Police reports document Facebook torture suspect's escapades in hours before video

 
 
Updated 1/16/2017 9:44 AM
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  • The victim's mother in Facebook torture case dropped off her 18-year-old son at a Schaumburg McDonald's to meet Jordan Hill at 1:30 p.m. Dec. 31.

      The victim's mother in Facebook torture case dropped off her 18-year-old son at a Schaumburg McDonald's to meet Jordan Hill at 1:30 p.m. Dec. 31. Bob Chwedyk | Staff Photographer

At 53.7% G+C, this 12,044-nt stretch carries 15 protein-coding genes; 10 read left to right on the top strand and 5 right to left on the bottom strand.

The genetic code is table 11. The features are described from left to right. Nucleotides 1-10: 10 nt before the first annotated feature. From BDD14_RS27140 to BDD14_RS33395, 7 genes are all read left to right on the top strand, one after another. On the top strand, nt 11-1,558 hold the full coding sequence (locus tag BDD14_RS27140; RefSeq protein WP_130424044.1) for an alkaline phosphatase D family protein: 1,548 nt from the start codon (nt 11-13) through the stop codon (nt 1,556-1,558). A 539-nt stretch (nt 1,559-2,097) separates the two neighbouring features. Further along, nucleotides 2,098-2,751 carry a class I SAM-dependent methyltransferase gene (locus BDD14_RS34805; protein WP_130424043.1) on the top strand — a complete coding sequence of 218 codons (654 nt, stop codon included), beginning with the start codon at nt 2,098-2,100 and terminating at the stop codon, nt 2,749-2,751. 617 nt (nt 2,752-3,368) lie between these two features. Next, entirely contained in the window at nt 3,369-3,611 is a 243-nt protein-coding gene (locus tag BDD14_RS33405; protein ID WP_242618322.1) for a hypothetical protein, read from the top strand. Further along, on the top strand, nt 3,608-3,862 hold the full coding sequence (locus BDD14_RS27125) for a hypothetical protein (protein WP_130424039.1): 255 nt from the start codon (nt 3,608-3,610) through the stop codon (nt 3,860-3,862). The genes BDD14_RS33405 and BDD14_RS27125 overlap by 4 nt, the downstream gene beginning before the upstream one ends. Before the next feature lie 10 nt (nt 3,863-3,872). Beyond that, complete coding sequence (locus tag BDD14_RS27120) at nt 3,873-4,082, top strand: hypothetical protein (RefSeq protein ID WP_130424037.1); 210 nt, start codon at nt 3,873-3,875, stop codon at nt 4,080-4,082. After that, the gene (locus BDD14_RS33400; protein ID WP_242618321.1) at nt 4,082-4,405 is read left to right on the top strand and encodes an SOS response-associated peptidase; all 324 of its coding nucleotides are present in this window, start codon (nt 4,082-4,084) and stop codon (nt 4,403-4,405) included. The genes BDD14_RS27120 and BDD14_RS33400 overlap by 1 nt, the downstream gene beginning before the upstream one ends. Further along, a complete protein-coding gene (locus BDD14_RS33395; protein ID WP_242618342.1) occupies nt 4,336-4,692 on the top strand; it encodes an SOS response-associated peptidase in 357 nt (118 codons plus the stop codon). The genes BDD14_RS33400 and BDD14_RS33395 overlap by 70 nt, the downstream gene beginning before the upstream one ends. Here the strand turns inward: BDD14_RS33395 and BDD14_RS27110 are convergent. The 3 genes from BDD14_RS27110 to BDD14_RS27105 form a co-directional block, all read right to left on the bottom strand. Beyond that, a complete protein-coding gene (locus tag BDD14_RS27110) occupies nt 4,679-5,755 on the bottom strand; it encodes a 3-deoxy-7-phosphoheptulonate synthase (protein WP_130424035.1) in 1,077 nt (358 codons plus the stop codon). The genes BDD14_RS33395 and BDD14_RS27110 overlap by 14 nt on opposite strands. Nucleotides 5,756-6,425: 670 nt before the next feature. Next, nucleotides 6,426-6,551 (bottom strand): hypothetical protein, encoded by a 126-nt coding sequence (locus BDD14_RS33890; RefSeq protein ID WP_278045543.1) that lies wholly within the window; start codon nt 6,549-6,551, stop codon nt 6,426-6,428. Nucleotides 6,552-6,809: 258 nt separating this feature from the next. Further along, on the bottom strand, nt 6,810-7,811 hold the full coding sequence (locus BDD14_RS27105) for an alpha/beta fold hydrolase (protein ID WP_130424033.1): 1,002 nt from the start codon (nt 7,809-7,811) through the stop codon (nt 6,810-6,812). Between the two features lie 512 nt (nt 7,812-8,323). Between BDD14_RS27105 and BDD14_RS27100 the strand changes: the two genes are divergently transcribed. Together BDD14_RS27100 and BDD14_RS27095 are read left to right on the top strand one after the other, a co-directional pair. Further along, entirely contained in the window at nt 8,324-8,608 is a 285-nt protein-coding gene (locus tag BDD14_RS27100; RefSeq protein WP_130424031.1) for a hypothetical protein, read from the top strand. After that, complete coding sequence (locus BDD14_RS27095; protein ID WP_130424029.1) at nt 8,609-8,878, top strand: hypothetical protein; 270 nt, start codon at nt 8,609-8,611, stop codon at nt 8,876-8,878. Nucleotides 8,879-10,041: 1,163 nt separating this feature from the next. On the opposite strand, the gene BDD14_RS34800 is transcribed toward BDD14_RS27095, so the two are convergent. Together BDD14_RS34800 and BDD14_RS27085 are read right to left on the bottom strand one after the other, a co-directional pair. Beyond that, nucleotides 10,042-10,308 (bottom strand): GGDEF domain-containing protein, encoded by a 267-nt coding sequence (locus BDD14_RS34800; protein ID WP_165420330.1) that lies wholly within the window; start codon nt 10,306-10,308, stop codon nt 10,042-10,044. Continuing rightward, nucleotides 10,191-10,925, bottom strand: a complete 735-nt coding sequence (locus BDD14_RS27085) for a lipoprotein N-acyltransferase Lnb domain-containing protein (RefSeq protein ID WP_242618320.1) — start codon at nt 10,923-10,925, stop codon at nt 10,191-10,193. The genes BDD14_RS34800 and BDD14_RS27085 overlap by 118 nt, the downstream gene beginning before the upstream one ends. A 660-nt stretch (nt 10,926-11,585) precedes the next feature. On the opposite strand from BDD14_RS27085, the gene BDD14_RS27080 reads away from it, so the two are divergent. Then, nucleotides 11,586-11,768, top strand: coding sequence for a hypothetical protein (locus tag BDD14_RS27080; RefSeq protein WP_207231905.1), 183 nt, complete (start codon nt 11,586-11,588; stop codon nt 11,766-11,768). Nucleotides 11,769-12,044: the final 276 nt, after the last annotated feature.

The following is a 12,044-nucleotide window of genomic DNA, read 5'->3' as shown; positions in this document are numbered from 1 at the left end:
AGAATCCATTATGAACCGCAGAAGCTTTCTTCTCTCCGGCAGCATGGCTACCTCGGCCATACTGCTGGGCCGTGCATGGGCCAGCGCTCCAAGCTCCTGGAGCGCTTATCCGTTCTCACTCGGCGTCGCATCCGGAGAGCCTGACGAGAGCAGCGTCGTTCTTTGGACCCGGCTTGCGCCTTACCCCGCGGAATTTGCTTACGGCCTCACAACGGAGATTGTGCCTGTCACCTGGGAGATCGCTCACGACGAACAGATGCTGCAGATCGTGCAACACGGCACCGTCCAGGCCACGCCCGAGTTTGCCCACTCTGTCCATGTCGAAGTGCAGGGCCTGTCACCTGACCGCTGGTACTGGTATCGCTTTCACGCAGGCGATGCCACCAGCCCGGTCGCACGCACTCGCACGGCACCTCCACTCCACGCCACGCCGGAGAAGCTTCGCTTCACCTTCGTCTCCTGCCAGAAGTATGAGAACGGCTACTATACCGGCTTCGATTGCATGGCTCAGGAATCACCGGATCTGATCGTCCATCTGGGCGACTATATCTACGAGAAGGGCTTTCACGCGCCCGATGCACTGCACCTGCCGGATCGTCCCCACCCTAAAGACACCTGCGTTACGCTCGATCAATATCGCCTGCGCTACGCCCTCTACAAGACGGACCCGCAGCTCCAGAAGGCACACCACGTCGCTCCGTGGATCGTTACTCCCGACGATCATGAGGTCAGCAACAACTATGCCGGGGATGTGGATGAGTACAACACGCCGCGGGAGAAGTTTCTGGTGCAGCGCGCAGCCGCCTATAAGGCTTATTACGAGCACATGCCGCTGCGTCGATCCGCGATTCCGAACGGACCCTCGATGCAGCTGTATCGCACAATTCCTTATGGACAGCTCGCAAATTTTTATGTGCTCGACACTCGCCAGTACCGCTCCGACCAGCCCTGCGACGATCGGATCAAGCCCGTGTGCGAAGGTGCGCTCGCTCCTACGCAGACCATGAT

• Jordan Hill, 18, of Carpentersville is accused in the Jan. 3 attack on a teenager with a mental illness who knew Hill from school in Aurora. He is being held without bond at the Cook County jail.

    Jordan Hill, 18, of Carpentersville is accused in the Jan. 3 attack on a teenager with a mental illness who knew Hill from school in Aurora. He is being held without bond at the Cook County jail.

  • Brittany Covington, 18; (clockwise from upper left) Tesfaye Cooper, 18; Jordan Hill, 18; and Tanishia Covington, 24, face charges of aggravated kidnapping, hate crime, aggravated unlawful restraint and aggravated battery with a deadly weapon.

    Brittany Covington, 18; (clockwise from upper left) Tesfaye Cooper, 18; Jordan Hill, 18; and Tanishia Covington, 24, face charges of aggravated kidnapping, hate crime, aggravated unlawful restraint and aggravated battery with a deadly weapon.